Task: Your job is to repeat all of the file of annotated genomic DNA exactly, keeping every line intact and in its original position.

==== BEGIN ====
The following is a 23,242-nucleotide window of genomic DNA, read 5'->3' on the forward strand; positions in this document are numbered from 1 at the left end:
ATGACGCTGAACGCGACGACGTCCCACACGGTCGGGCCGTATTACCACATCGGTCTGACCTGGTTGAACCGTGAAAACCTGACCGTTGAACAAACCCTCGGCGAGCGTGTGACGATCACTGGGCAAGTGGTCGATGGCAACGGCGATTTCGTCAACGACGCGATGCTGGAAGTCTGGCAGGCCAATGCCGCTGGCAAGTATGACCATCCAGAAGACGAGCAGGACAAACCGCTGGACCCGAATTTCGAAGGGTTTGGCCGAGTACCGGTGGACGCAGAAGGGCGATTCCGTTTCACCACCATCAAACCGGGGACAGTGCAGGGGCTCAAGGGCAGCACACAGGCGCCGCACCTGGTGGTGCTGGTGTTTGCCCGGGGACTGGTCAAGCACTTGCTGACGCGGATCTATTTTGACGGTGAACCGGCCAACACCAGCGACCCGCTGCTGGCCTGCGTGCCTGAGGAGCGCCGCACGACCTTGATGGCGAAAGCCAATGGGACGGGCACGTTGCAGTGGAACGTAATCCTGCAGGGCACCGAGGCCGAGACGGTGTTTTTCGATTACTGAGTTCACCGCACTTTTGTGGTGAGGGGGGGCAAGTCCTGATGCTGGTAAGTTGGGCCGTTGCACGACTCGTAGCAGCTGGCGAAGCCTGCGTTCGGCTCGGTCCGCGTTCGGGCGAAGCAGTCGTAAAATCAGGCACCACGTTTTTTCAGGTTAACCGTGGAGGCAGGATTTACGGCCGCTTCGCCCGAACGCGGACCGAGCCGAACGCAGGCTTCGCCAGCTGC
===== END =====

The following is a 23,242-nucleotide window of genomic DNA, read 5'->3' on the forward strand; positions in this document are numbered from 1 at the left end:
ATGACGCTGAACGCGACGACGTCCCACACGGTCGGGCCGTATTACCACATCGGTCTGACCTGGTTGAACCGTGAAAACCTGACCGTTGAACAAACCCTCGGCGAGCGTGTGACGATCACTGGGCAAGTGGTCGATGGCAACGGCGATTTCGTCAACGACGCGATGCTGGAAGTCTGGCAGGCCAATGCCGCTGGCAAGTATGACCATCCAGAAGACGAGCAGGACAAACCGCTGGACCCGAATTTCGAAGGGTTTGGCCGAGTACCGGTGGACGCAGAAGGGCGATTCCGTTTCACCACCATCAAACCGGGGACAGTGCAGGGGCTCAAGGGCAGCACACAGGCGCCGCACCTGGTGGTGCTGGTGTTTGCCCGGGGACTGGTCAAGCACTTGCTGACGCGGATCTATTTTGACGGTGAACCGGCCAACACCAGCGACCCGCTGCTGGCCTGCGTGCCTGAGGAGCGCCGCACGACCTTGATGGCGAAAGCCAATGGGACGGGCACGTTGCAGTGGAACGTAATCCTGCAGGGCACCGAGGCCGAGACGGTGTTTTTCGATTACTGAGTTCACCGCACTTTTGTGGTGAGGGGGGGCAAGTCCTGATGCTGGTAAGTTGGGCCGTTGCACGACTCGTAGCAGCTGGCGAAGCCTGCGTTCGGCTCGGTCCGCGTTCGGGCGAAGCAGTCGTAAAATCAGGCACCACGTTTTTTCAGGTTAACCGTGGAGGCAGGATTTACGGCCGCTTCGCCCGAACGCGGACCGAGCCGAACGCAGGCTTCGCCAGCTGC